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In my experience, many of our "Armatures" are more versed in the profession of arms than our "Professionals" are. It is a distinction of what one does as their primary means of income, not a distinction of one's competence in a particular subject.

In fact, many a disaster has occured by placing too much trust in one who wears the badges and titles of a "professional," but lacks any real talent or expertise in their chosen profession.
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"The modern COIN mindset is when one arrogantly goes to some foreign land and attempts to make those who live there a lesser version of one's self. The FID mindset is when one humbly goes to some foreign land and seeks first to understand, and then to help in some small way for those who live there to be the best version of their own self." Colonel Robert C. Jones, US Army Special Forces (Retired)
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Old 01-04-2011   #76
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In fact, many a disaster has occured by placing too much trust in one who wears the badges and titles of a "professional," but lacks any real talent or expertise in their chosen profession.
I agree, thus I draw the distinction between men who take their profession seriously and seek to improve theirs and others conduct of it, and those that do not. Soldiering is a profession, (or should be) . Not a past time or hobby.
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Infinity Journal "I don't care if this works in practice. I want to see it work in theory!"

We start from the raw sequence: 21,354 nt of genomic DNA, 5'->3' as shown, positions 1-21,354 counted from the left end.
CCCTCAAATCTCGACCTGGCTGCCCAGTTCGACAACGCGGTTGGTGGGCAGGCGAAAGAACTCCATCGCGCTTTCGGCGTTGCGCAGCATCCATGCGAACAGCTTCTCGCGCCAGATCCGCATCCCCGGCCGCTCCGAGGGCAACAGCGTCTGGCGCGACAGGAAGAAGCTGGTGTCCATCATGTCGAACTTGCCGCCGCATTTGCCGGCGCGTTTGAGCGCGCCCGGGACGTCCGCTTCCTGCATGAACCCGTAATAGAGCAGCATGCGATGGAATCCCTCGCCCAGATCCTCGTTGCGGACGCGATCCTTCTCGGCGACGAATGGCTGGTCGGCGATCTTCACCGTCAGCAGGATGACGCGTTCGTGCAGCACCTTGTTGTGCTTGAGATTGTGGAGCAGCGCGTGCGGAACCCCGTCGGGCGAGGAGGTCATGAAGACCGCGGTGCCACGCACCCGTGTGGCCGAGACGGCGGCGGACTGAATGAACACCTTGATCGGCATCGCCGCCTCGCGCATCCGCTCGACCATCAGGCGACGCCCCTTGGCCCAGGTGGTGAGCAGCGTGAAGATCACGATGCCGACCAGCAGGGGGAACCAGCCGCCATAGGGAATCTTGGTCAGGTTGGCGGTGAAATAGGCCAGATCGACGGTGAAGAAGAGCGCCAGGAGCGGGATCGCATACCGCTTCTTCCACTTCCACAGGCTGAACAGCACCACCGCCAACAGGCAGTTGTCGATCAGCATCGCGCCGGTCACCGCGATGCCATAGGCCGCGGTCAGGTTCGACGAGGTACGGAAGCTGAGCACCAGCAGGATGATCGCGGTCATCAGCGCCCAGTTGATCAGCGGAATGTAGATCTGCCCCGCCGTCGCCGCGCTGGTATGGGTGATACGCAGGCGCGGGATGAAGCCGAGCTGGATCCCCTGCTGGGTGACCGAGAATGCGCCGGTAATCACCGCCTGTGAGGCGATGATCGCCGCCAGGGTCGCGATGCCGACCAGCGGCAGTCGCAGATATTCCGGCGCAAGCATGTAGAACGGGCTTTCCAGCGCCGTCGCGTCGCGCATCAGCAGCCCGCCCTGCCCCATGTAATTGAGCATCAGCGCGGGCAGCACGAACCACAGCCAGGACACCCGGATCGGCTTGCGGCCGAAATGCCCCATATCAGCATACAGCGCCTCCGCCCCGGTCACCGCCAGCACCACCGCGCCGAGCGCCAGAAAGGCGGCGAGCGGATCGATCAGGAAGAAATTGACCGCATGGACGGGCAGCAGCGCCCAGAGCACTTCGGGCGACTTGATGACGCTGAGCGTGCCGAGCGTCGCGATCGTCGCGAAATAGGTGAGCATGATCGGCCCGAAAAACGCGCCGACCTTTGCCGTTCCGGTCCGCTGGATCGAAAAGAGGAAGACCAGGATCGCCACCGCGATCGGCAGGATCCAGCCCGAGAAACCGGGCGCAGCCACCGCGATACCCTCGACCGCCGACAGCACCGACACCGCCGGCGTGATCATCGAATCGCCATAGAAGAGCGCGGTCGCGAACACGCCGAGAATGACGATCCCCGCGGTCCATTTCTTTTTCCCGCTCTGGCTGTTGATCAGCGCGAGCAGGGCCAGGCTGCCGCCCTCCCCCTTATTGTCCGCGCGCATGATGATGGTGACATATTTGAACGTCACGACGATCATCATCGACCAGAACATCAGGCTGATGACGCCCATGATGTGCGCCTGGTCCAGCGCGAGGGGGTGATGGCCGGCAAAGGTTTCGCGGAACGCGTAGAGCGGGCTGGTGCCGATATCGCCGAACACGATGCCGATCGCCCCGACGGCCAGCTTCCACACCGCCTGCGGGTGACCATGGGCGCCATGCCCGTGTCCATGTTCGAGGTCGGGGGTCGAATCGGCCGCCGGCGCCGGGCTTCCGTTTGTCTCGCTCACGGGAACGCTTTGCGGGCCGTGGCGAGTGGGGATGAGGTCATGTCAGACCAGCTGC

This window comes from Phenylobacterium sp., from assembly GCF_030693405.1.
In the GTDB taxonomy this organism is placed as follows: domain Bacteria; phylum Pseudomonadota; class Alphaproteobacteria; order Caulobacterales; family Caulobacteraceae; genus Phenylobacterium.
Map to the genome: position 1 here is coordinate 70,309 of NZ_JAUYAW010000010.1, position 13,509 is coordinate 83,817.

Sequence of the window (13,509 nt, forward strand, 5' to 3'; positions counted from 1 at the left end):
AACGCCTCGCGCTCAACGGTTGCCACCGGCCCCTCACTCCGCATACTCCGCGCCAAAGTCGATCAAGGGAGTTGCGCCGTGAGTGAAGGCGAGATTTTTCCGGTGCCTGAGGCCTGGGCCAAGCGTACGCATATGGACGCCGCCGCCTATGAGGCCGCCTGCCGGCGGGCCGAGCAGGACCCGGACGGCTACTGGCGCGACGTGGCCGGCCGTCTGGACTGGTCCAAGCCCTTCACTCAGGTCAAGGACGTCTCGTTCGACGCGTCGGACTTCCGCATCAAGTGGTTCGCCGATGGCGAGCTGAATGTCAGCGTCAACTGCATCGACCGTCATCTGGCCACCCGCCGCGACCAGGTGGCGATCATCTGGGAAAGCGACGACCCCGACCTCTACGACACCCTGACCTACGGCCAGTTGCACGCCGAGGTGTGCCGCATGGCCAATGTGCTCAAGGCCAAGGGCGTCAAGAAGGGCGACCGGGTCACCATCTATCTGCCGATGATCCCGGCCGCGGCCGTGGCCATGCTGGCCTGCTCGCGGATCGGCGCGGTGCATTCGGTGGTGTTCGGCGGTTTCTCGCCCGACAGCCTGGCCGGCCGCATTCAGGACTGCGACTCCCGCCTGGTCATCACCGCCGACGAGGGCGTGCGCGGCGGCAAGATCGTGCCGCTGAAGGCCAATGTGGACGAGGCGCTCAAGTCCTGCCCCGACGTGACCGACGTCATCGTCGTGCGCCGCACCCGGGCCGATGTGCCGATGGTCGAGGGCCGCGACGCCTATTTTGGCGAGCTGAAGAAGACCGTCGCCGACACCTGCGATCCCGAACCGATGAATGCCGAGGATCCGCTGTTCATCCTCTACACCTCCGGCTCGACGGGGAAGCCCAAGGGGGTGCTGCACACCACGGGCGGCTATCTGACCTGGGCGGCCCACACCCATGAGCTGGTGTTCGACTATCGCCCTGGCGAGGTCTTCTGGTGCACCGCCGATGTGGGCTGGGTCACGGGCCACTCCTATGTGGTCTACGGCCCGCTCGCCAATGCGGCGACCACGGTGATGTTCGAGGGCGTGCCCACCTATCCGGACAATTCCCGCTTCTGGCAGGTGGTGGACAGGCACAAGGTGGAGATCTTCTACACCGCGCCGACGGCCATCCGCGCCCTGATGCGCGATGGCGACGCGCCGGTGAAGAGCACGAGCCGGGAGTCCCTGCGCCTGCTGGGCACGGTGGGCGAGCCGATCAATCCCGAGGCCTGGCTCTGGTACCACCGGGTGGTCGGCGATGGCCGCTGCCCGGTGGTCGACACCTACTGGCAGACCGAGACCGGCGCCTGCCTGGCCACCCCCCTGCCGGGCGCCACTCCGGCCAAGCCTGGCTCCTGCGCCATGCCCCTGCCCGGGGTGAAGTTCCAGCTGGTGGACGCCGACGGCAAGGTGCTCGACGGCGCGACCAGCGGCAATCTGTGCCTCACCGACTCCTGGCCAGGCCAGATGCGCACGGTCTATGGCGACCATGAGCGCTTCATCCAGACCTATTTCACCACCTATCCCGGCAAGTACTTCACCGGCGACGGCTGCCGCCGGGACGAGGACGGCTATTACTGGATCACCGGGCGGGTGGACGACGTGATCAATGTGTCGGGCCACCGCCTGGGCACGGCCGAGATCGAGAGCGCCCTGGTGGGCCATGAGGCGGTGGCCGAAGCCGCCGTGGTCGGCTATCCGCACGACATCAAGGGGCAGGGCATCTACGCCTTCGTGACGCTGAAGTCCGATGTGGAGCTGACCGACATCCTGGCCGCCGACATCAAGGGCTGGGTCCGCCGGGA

- The job of the British Army out here is to kill or capture Communist Terrorists in Malaya.
- If we can double the ratio of kills per contact, we will soon put an end to the shooting in Malaya.
Sir Gerald Templer, foreword to the "Conduct of Anti-Terrorist Operations in Malaya," 1958 Edition
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Old 01-04-2011   #77
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Sometimes the "hobbiest" sees what the professional cannot. Such as the small distinction that not all violence for political purposes is warfare!

(Ok, you know I had to bring that back around. Good discussion; I don't expect to convert you anytime soon, but think about it. The best answer likely lies somewhere in the no-man's land between our two positions. I believe us professionals need to put a finer point on some of these topics in order to help avoid some of the sticker messes we've been getting ourselves into with overly broad, and I believe, dated perspectives. It will likely be some old wolf like Ken White, or young buck like Infanteer who leads a patrol out there to bring that answer back.)
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Robert C. Jones
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"The modern COIN mindset is when one arrogantly goes to some foreign land and attempts to make those who live there a lesser version of one's self. The FID mindset is when one humbly goes to some foreign land and seeks first to understand, and then to help in some small way for those who live there to be the best version of their own self." Colonel Robert C. Jones, US Army Special Forces (Retired)